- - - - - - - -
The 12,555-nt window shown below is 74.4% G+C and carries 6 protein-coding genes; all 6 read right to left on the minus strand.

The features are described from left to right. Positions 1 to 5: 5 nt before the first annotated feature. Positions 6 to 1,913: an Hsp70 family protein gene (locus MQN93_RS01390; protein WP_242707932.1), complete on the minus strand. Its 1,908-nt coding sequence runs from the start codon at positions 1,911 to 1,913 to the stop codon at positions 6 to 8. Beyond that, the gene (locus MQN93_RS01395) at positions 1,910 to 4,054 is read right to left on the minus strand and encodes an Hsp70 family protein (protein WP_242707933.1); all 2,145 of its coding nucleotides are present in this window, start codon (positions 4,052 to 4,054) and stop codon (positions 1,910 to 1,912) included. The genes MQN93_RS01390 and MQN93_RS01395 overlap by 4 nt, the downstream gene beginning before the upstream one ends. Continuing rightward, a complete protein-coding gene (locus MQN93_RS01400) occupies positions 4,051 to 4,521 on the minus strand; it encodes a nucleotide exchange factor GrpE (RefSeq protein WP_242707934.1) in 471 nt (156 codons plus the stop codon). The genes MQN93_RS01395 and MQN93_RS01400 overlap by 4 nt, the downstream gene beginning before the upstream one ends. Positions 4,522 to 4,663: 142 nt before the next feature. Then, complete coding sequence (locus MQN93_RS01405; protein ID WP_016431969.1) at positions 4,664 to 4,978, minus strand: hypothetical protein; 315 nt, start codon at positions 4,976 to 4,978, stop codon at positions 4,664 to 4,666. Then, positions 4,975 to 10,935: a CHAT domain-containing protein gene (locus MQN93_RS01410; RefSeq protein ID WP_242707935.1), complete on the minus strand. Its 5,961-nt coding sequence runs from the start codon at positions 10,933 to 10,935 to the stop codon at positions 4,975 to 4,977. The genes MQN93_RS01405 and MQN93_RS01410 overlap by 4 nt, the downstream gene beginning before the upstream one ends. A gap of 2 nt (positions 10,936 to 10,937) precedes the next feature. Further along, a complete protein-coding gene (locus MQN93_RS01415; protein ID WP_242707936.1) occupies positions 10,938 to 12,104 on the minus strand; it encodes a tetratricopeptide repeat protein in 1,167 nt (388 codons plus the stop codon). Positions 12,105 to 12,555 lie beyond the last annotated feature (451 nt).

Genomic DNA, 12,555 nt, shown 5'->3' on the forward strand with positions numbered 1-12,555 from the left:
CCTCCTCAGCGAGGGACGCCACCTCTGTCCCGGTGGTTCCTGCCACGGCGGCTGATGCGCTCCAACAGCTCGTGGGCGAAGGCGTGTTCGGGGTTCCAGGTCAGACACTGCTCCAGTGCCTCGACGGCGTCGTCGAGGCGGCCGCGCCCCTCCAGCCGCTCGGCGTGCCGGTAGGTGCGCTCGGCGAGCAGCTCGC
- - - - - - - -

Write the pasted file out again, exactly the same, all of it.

The 12,555-nt window shown below is 74.4% G+C and carries 6 protein-coding genes; all 6 read right to left on the minus strand.

The features are described from left to right. Positions 1 to 5: 5 nt before the first annotated feature. Positions 6 to 1,913: an Hsp70 family protein gene (locus MQN93_RS01390; protein WP_242707932.1), complete on the minus strand. Its 1,908-nt coding sequence runs from the start codon at positions 1,911 to 1,913 to the stop codon at positions 6 to 8. Beyond that, the gene (locus MQN93_RS01395) at positions 1,910 to 4,054 is read right to left on the minus strand and encodes an Hsp70 family protein (protein WP_242707933.1); all 2,145 of its coding nucleotides are present in this window, start codon (positions 4,052 to 4,054) and stop codon (positions 1,910 to 1,912) included. The genes MQN93_RS01390 and MQN93_RS01395 overlap by 4 nt, the downstream gene beginning before the upstream one ends. Continuing rightward, a complete protein-coding gene (locus MQN93_RS01400) occupies positions 4,051 to 4,521 on the minus strand; it encodes a nucleotide exchange factor GrpE (RefSeq protein WP_242707934.1) in 471 nt (156 codons plus the stop codon). The genes MQN93_RS01395 and MQN93_RS01400 overlap by 4 nt, the downstream gene beginning before the upstream one ends. Positions 4,522 to 4,663: 142 nt before the next feature. Then, complete coding sequence (locus MQN93_RS01405; protein ID WP_016431969.1) at positions 4,664 to 4,978, minus strand: hypothetical protein; 315 nt, start codon at positions 4,976 to 4,978, stop codon at positions 4,664 to 4,666. Then, positions 4,975 to 10,935: a CHAT domain-containing protein gene (locus MQN93_RS01410; RefSeq protein ID WP_242707935.1), complete on the minus strand. Its 5,961-nt coding sequence runs from the start codon at positions 10,933 to 10,935 to the stop codon at positions 4,975 to 4,977. The genes MQN93_RS01405 and MQN93_RS01410 overlap by 4 nt, the downstream gene beginning before the upstream one ends. A gap of 2 nt (positions 10,936 to 10,937) precedes the next feature. Further along, a complete protein-coding gene (locus MQN93_RS01415; protein ID WP_242707936.1) occupies positions 10,938 to 12,104 on the minus strand; it encodes a tetratricopeptide repeat protein in 1,167 nt (388 codons plus the stop codon). Positions 12,105 to 12,555 lie beyond the last annotated feature (451 nt).

Genomic DNA, 12,555 nt, shown 5'->3' on the forward strand with positions numbered 1-12,555 from the left:
CCTCCTCAGCGAGGGACGCCACCTCTGTCCCGGTGGTTCCTGCCACGGCGGCTGATGCGCTCCAACAGCTCGTGGGCGAAGGCGTGTTCGGGGTTCCAGGTCAGACACTGCTCCAGTGCCTCGACGGCGTCGTCGAGGCGGCCGCGCCCCTCCAGCCGCTCGGCGTGCCGGTAGGTGCGCTCGGCGAGCAGCTCGC